MR. EPSTEIN: Mr. Speaker, the employees aren't just promising status quo operations. They've said that they believe they can not only save the plant's existing 90 jobs, but return it to employing over 200 people under their co-op plan. The government, through NSBI, ran out its own time clock negotiating with NEWCO towards a deal they knew would really not come together. NEWCO was apparently given some funding to develop their business plan, while employees have been given nothing. Will the minister tell this House why the employee group, with a proven commitment to their business and their community, were not given a preferred opportunity to purchase Britex assets and establish a co-op?

MR. FAGE: Mr. Speaker, through you. As the honourable member is well aware, Nova Scotia Business Inc. is the main supplier of capital to Britex. They were not meeting their commitments, a receiver was appointed, and that receiver is considering all offers. Certainly, we have encouraged the employee group to put forward their offer in this process, and it will receive the same consideration as any other group or individual that wishes to purchase the assets and continue the company.

MR. EPSTEIN: Mr. Speaker, here's the problem. The longer the public tender process takes, the more there is uncertainty. Employee representatives have been told by the receivers that no matter how soon they get their proposal in, it won't even be looked at until more proposals arrive from other potential purchasers, but almost any international business that might be interested would probably just take the assets away and shut the business down. So knowing this then, why will the minister not do the right thing and ensure that the employee group is given first opportunity to purchase the company's assets and establish a co-op?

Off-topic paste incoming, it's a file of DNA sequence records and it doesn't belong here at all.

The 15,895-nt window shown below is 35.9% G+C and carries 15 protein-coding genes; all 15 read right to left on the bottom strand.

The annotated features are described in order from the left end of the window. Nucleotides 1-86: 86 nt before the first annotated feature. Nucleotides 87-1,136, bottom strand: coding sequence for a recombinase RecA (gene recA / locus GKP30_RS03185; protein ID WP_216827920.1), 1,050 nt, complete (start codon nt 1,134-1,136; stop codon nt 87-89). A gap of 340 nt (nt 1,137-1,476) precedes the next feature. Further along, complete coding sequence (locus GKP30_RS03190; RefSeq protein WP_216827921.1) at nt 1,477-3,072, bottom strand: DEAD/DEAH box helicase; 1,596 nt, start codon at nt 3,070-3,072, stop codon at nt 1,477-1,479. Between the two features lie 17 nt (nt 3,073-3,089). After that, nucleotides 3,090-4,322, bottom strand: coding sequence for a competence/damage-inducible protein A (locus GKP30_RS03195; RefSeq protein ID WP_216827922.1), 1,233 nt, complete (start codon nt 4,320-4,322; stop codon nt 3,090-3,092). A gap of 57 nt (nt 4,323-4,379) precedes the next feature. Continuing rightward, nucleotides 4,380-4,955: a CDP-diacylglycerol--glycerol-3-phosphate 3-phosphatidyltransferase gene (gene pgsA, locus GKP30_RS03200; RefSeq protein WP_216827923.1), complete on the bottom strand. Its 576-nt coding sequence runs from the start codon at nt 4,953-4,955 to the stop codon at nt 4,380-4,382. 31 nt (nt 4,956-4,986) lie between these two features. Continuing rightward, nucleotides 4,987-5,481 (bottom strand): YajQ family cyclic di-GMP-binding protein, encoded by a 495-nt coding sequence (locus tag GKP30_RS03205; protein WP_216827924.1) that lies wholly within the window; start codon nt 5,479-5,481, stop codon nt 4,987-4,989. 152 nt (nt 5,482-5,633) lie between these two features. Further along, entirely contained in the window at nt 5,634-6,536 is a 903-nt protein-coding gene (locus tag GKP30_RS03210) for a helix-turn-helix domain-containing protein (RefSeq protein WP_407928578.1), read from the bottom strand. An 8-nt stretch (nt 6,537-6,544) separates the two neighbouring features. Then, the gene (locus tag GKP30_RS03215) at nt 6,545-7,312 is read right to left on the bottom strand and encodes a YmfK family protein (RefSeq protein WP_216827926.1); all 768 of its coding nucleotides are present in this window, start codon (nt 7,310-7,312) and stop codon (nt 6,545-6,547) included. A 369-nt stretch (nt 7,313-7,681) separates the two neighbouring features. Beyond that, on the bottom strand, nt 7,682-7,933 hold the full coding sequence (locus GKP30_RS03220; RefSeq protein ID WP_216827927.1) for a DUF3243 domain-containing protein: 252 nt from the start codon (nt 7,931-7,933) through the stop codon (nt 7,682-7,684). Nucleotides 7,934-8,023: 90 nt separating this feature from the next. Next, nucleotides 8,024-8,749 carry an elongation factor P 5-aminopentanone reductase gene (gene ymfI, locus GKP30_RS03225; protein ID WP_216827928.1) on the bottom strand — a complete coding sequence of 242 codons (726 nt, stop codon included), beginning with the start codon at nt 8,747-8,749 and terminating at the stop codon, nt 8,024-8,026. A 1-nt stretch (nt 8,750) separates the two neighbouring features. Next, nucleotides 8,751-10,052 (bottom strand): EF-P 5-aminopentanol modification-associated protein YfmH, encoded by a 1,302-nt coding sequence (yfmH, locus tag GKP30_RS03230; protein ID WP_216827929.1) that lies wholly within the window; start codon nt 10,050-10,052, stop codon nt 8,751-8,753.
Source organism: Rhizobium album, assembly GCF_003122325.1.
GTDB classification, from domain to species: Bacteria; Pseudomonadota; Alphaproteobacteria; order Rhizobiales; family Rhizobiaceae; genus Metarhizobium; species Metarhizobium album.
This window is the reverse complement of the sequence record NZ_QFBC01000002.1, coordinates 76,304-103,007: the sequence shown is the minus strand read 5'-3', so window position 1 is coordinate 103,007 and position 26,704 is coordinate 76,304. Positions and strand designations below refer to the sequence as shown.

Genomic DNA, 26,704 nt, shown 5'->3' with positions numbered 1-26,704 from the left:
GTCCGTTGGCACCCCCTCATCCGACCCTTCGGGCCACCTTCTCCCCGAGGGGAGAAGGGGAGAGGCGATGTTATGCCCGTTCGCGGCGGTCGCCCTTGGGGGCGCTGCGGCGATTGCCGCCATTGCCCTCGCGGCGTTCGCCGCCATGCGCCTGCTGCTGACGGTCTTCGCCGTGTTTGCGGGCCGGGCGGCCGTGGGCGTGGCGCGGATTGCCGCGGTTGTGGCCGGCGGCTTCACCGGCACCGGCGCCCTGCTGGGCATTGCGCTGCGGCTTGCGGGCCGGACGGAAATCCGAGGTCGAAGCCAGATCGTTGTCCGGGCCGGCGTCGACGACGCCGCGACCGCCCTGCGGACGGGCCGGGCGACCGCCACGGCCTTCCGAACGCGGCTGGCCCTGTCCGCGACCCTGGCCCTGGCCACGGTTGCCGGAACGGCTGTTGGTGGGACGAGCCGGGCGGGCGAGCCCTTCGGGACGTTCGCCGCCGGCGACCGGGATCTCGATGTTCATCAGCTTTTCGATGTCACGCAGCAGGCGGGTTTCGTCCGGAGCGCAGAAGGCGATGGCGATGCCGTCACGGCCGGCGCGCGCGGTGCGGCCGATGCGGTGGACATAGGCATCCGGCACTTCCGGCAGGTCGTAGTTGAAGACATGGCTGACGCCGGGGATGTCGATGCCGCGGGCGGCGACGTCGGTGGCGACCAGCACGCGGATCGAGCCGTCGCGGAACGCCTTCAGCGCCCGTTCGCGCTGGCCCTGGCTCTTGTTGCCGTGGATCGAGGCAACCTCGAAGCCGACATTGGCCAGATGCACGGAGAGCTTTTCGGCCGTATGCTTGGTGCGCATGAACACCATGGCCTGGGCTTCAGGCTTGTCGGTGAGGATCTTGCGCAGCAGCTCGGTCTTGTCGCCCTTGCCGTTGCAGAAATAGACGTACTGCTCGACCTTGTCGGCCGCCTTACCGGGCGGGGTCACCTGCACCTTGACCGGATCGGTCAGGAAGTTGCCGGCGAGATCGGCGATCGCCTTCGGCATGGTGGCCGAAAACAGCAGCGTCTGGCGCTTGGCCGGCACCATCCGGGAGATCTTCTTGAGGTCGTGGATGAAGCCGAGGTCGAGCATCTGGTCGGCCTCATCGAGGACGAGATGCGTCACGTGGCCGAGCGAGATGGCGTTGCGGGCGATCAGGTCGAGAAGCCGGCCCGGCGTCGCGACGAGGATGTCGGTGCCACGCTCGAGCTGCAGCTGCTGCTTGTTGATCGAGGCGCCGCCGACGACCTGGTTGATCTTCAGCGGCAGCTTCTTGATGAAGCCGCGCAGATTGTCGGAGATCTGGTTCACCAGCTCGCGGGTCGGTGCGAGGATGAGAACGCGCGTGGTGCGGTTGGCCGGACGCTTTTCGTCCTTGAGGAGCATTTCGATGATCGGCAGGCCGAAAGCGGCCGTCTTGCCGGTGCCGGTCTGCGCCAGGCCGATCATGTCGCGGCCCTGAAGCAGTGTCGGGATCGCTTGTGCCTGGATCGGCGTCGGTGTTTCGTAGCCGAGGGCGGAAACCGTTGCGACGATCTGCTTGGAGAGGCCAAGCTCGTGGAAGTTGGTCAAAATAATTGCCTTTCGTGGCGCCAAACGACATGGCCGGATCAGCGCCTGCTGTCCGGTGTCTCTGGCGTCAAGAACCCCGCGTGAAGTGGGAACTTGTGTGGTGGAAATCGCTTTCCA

MR. FAGE: Mr. Speaker, I hope the honourable member across the floor is not suggesting that a fair and open honest process is not followed through this receivership.

[Page 1386]

MR. SPEAKER: The honourable member for Halifax Clayton Park.

TREASURY & POLICY BD. - RED TAPE REDUCTION TASK FORCE: EXISTENCE - CONFIRM

MS. DIANA WHALEN: Mr. Speaker, my question is for the Chairman of Treasury and Policy Board. In May 2000, Nova Scotians were advised by the Premier himself of the formation of the Red Tape Reduction Task Force. That task force was lauded by the Premier as a means to make government operate more efficiently. My question for the minister is this, does the final report of the Red Tape Reduction Task Force exist and, if so, why has it not been tabled and would the minister be willing to table it in the House before the end of business today?

HON. MICHAEL BAKER: I appreciate the honourable member's question. The answer to that, I will have to take under advisement. I can tell you that I am certainly aware of the Red Tape Reduction Task Force and the valuable work it did on behalf of Nova Scotians.